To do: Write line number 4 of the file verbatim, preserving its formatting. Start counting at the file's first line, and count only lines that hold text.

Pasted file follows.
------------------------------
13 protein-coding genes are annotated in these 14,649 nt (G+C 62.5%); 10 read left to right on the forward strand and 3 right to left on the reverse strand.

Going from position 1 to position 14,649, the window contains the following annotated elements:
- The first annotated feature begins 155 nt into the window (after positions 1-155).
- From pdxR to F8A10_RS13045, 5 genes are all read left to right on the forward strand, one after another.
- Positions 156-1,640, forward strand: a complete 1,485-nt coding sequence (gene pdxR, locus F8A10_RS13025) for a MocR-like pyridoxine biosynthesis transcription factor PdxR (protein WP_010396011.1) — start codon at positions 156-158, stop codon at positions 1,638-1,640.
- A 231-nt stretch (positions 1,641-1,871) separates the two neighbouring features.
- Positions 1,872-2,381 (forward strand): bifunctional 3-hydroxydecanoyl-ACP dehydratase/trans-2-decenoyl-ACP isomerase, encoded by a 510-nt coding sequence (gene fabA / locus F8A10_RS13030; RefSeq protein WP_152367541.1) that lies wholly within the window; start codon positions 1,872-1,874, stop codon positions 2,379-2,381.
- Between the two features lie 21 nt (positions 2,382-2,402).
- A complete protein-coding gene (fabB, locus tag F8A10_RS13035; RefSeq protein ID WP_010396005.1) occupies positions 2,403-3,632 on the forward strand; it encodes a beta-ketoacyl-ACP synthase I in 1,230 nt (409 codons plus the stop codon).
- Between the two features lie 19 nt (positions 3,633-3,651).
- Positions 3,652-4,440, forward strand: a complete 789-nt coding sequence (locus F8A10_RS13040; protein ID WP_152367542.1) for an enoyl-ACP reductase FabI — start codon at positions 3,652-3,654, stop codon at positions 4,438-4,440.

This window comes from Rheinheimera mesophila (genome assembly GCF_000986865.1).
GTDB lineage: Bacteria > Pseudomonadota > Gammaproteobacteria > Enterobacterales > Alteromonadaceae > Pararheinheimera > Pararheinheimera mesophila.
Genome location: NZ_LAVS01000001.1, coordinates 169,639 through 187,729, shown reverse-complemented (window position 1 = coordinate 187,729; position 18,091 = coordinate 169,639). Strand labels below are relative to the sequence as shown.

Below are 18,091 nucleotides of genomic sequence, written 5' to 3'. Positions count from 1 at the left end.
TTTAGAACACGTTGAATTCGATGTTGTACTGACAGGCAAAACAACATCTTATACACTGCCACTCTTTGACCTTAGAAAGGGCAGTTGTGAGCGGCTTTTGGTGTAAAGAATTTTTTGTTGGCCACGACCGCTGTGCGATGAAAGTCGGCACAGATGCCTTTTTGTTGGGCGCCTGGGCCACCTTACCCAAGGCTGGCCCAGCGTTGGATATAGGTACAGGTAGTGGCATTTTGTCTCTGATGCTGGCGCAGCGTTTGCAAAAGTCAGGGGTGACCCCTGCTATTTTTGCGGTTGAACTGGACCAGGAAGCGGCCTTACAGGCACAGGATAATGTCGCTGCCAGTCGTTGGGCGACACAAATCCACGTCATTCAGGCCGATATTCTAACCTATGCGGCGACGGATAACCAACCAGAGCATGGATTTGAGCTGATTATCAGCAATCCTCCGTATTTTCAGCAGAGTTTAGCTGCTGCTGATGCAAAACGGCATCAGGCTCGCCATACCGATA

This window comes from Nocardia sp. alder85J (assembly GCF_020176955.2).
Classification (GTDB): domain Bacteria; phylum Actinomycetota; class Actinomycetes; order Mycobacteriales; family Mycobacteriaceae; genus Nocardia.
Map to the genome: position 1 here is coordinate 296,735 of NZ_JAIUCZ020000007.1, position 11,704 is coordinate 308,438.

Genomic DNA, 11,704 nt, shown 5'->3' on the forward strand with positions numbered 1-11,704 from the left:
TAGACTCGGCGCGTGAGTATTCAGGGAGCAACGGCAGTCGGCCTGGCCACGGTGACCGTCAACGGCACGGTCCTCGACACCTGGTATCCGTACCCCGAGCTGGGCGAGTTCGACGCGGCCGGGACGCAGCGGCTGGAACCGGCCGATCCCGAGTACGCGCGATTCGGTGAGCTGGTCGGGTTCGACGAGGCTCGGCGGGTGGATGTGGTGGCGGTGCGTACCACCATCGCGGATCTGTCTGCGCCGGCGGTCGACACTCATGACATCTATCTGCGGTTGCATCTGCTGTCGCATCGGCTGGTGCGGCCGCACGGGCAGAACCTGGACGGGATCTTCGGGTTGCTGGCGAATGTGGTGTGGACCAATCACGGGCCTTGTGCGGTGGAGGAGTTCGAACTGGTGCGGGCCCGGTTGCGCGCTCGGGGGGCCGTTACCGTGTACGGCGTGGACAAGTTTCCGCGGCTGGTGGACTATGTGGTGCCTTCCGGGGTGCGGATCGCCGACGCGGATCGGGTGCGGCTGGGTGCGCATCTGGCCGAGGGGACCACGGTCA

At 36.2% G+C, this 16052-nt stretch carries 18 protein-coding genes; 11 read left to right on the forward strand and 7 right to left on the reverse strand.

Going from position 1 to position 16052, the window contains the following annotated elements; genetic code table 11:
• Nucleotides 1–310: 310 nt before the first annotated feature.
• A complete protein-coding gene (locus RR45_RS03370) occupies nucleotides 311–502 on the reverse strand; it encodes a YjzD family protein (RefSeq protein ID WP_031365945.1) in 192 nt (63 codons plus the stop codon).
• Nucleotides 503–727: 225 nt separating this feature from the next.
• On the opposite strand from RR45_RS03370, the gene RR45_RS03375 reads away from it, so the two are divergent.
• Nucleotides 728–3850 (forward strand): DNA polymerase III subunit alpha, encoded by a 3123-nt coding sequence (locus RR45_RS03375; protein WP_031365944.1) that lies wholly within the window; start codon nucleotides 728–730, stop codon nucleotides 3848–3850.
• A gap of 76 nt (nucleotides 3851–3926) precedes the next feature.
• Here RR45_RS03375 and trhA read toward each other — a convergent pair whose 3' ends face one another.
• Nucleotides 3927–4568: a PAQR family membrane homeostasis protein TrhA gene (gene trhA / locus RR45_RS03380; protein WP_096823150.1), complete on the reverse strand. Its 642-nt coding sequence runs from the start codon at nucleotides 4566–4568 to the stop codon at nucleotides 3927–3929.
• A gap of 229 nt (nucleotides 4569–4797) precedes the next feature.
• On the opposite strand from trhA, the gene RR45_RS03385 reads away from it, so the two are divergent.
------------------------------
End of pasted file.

- From pdxR to F8A10_RS13045, 5 genes are all read left to right on the forward strand, one after another.